Horse Cave (1959 – 1978)
WT Stinson was born in Elizabethtown, Kentucky and raised in Horse Cave, Kentucky. Horse Cave is noted as the hometown of Joe Downing (the artist), Dero Downing (First President of WKU), boyhood home of Jack Robert Thompson (father of Hunter S. Thompson), hometown of Clarence Wilson and Carl Helem (two of the original Harlem Globetrotters), and Bill Austin. Bill was an engineer who designed the first habitats to be used in Antarctica, and whose photographs were published in National Geographic, and who was also a world renowned spelunker who was instrumental in the discovery of the connection between the Mammoth Cave and Flintridge Cave systems which form the longest cave system in the world. Stinson notes, “As one can see, Horse Cave is an anomaly. Few towns with a population just over 2,000 have had so many notable residents.”
WKU (1978 – 1883)
Studied Art Education at Western Kentucky University and was a Track and Cross Country athlete
Florida State University MFA (1985 – 1988)
Here, Stinson met Richard Hamilton, a fellow MFA student, who became one of his closest friends and mentors. Stinson recalls, "Richard was a little older than the rest of the grad students and had two degrees including a BFA from the Parson’s School of Design. We both lived in vans to save money for art materials and increase the time spent in our studios. Richard was an important influence regarding the way I thought about art." Another strong influence on Stinson was his Major Professor, British artist, Trevor Bell. Stinson notes, "some professors strengths lie in the 'nuts and bolts' of art-making; however, Bell focused his critiques on the 'conceptional side' of creating art and purposely guided his students to think outside the box."
During this time, Stinson began studying Gothic cathedrals and became interested in the functional and aesthetic properties of their stained glass windows. He was particularly struck by the illusionary phenomenon these windows produce: sometimes the windows appear to be part of the interior wall; at other times they become silhouetted shapes that seem to hover in space. The strength of this phenomenon varies according to the position and intensity of the sun.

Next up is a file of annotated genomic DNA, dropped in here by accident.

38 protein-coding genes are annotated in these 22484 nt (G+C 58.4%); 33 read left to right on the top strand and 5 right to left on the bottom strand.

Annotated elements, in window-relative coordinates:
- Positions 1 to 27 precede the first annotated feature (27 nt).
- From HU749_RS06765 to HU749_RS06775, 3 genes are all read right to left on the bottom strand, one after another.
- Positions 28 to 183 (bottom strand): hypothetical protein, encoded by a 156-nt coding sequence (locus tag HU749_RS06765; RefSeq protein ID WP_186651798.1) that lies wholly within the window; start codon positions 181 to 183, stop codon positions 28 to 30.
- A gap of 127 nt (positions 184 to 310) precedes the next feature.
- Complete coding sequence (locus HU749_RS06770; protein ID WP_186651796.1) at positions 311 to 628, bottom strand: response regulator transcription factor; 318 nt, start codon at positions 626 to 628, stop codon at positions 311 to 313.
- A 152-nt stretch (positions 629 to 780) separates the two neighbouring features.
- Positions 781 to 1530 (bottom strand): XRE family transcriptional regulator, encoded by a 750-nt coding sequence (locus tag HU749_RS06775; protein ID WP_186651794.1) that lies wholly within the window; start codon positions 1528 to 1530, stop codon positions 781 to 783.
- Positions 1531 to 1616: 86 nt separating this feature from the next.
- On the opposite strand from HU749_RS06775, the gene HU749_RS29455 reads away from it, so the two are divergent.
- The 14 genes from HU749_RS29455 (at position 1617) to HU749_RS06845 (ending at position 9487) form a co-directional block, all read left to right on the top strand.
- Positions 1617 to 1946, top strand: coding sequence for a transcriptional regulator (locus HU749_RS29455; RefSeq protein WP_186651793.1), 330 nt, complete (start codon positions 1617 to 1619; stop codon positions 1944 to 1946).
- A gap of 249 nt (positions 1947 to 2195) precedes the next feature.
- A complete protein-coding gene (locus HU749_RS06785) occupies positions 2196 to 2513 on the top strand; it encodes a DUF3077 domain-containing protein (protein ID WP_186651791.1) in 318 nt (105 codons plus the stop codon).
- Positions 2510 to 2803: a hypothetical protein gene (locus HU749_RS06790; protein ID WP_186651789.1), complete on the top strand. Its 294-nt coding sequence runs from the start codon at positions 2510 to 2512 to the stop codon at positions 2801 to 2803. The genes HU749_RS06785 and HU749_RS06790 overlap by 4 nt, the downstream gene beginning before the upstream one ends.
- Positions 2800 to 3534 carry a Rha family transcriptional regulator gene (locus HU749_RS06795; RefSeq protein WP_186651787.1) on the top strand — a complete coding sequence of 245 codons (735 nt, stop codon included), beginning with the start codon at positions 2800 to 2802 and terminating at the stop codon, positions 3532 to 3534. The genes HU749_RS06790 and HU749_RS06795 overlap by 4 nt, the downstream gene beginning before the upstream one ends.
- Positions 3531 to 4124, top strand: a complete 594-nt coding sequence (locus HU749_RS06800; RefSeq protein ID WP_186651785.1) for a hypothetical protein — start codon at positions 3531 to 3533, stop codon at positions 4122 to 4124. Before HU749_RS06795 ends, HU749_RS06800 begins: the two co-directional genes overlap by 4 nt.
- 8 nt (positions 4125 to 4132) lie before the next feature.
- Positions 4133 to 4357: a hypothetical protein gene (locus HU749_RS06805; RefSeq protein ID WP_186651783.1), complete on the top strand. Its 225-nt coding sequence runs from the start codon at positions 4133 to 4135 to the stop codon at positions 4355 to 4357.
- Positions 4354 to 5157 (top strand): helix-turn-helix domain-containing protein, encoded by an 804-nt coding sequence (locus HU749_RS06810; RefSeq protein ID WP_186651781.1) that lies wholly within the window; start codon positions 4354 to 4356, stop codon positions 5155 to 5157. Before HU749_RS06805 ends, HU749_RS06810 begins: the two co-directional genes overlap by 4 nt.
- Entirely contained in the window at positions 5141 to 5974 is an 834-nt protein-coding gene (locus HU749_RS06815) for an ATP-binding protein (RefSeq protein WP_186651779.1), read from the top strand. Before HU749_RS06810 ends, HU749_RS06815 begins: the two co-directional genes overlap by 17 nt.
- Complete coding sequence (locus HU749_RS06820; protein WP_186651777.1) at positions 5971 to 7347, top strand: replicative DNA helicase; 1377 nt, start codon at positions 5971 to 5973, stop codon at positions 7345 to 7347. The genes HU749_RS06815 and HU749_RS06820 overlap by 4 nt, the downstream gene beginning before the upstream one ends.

It was after analyzing these windows that he began to install fluorescent lights inside wooden frames, creating Light Modulators (his name for his early light sculptures). The Light Modulators are a compilation of several elements, some of which were developed by the evolution of the work itself and others that were inspired by Gothic stained glass windows. The artworks were once described by Art historian, Francois Bucher, as "stained glass without the glass".
Finalist, State of Florida Individual Artist Fellowship
Finalist, Southern Arts Federation (NEA) Fellowship
James Turrell (1990)
While living in Tallahassee, Stinson was recruited by the Florida State University to assist with an installation of artworks by renowned light artist James Turrell. Stinson recalls, “It was a pleasure working with Mr. Turrell. I helped with the construction of his site-specific installations and designed and built the projector for his ‘dark piece.’ We shared quality time working together and discussed the difficulties of meeting exhibition deadlines regardless of how much time you have to install the artwork.”
Jacksonville Art Museum (1991)
While still living in Florida, Stinson’s artwork was selected as part of the Photons-Phonons-Electrons exhibit. This exhibit offered an overview of kinetic artwork produced during the last 70 years. The exhibit included works by earlier artists such as Marcel Duchamp and Jean Tingluey; in addition, several contemporary artists were represented such as Alice Aycock, Steve Berry, and Eric Orr. Stinson was the youngest artist to exhibit and the only Floridian.
Recipient, Kentucky Arts Council Al Smith Individual Artist Fellowship
Stinson resides in Bowling Green, Kentucky, where he teaches art and continues to create his own art.
selected solo exhibitions & installations:
2013 the open forms: Southern Kentucky Performing Arts Center, Bowling Green, KY
2002 light, time, place: (Site-specific Installation & new work), 208 East Fourth Street,
2001 twin: (Installation), Western Kentucky University, Bowling Green, KY
1997 light/dark: (Installation), Western Kentucky University
1995 gothic lights: Eclectic Electric Gallery, Atlanta, GA
1994 mozart’s lux aeterna: (Window Installation), The Capitol Arts Center, Bowling Green, KY
1993 w.t. stinson: The Omega Gallery, Carson- Newman College, Jefferson City, TN
1989 light pillars: (Site-specific Installation), The Window on Gaines Street, Tallahassee, FL
2003 kentucky visions: Governor’s Manson, Frankfort, KY
1998 points of the compass: Museum of Fine Arts, Florida State University, Tallahassee, FL
(Curator: Allys Palidino-Craig)
1997 western kentucky university faculty exhibition: University Art Gallery, WKU, Bowling Green, KY
1993 showcase 93: The Water Tower Galleries, Louisville, KY
1993 unnatural light: The Galleria, St. Petersburg, FL
1992 between boundaries: The Florida Craftsman Gallery, St. Petersburg, FL
(Curator: Claudia Sabin)
1992 color of light: The Brevard Art Center & Museum, Melbourne, FL
(Curator: Dr. Amy Vigilante)
1991 the art of light: The Neon Company, Atlanta, GA
(Curator: Kimberly Smith)
1991 photons-phonons-electrons: Jacksonville Art Museum, Jacksonville, FL
(Curator: Bruce Dempsey)
1991 light’n up: The Torpedo Factory, Alexandria, VA
1991 meter-measure-modulation: The capitol Gallery, Tallahassee, FL